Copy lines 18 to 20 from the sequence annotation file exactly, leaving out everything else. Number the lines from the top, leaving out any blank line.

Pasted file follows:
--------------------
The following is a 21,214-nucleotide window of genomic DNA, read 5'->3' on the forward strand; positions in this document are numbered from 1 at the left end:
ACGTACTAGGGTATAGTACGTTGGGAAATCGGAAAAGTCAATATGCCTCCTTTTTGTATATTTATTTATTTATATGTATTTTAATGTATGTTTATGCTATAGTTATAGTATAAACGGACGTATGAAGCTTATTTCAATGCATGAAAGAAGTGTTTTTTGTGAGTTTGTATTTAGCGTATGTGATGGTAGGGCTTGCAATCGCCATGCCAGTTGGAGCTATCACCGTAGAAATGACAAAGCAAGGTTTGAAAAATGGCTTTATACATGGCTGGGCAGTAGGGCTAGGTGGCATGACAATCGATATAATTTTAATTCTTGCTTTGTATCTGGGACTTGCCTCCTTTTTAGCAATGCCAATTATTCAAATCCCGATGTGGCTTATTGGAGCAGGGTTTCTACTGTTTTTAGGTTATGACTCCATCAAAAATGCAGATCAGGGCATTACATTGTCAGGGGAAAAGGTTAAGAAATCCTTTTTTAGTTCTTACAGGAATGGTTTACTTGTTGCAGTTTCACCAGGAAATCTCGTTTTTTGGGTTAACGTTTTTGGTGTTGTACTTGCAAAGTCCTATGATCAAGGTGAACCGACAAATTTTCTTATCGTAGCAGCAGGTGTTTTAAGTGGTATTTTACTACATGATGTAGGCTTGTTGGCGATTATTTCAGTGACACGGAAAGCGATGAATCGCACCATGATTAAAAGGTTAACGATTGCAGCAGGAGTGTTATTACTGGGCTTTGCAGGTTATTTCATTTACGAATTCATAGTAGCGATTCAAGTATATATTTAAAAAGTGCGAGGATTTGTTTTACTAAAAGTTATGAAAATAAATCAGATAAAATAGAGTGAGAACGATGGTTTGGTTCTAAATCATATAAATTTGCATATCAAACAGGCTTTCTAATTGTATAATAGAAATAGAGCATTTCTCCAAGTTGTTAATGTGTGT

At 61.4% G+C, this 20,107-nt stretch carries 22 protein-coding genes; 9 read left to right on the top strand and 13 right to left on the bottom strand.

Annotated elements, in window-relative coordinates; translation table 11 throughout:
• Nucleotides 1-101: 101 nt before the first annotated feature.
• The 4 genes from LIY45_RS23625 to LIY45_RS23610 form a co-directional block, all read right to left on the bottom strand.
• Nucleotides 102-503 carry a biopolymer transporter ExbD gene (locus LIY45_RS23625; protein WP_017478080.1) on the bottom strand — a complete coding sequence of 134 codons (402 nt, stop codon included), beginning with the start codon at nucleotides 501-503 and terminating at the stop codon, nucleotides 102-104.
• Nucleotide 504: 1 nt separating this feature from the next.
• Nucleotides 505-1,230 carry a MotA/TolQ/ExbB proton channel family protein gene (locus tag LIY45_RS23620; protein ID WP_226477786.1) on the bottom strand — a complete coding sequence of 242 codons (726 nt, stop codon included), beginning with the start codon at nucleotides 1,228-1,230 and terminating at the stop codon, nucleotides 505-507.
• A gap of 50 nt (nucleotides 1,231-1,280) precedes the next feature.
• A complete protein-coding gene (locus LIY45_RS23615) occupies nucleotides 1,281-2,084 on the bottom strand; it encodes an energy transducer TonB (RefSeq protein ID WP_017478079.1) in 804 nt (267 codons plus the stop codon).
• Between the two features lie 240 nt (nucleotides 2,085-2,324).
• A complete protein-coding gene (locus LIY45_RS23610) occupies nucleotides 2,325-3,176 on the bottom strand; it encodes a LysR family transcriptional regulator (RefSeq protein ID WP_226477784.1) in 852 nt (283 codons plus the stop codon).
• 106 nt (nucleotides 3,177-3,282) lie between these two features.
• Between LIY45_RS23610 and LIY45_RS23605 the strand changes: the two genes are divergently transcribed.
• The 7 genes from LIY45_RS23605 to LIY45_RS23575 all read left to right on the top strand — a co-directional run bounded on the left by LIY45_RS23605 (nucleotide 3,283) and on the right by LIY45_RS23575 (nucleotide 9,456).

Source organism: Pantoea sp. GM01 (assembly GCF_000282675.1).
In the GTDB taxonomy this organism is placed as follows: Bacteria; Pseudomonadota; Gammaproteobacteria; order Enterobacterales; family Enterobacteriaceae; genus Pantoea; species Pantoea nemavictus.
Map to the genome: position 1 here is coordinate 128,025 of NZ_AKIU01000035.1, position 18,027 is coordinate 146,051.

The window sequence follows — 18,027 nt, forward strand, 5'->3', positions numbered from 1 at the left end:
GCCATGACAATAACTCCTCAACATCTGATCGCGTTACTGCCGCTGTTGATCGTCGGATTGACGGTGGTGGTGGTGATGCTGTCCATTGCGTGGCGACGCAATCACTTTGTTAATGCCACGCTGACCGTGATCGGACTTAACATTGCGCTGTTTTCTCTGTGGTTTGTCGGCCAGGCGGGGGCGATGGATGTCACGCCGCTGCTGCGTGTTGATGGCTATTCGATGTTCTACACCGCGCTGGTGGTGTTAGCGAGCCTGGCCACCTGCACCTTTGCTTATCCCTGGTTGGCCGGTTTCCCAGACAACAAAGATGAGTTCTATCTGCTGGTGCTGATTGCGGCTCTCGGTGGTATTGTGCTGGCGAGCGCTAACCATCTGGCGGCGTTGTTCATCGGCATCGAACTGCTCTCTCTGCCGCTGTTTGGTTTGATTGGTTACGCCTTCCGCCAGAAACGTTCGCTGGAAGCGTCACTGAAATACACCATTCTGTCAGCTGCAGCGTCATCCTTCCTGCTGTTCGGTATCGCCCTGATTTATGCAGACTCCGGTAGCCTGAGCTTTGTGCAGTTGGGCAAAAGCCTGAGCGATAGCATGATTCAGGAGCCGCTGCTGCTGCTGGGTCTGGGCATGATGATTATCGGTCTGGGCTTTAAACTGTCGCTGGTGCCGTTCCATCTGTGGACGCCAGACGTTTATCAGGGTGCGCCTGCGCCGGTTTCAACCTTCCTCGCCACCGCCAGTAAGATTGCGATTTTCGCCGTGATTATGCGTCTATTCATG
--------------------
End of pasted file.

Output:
In the GTDB taxonomy this organism is placed as follows: Bacteria; Pseudomonadota; Gammaproteobacteria; order Enterobacterales; family Enterobacteriaceae; genus Pantoea; species Pantoea nemavictus.
Map to the genome: position 1 here is coordinate 128,025 of NZ_AKIU01000035.1, position 18,027 is coordinate 146,051.

The window sequence follows — 18,027 nt, forward strand, 5'->3', positions numbered from 1 at the left end: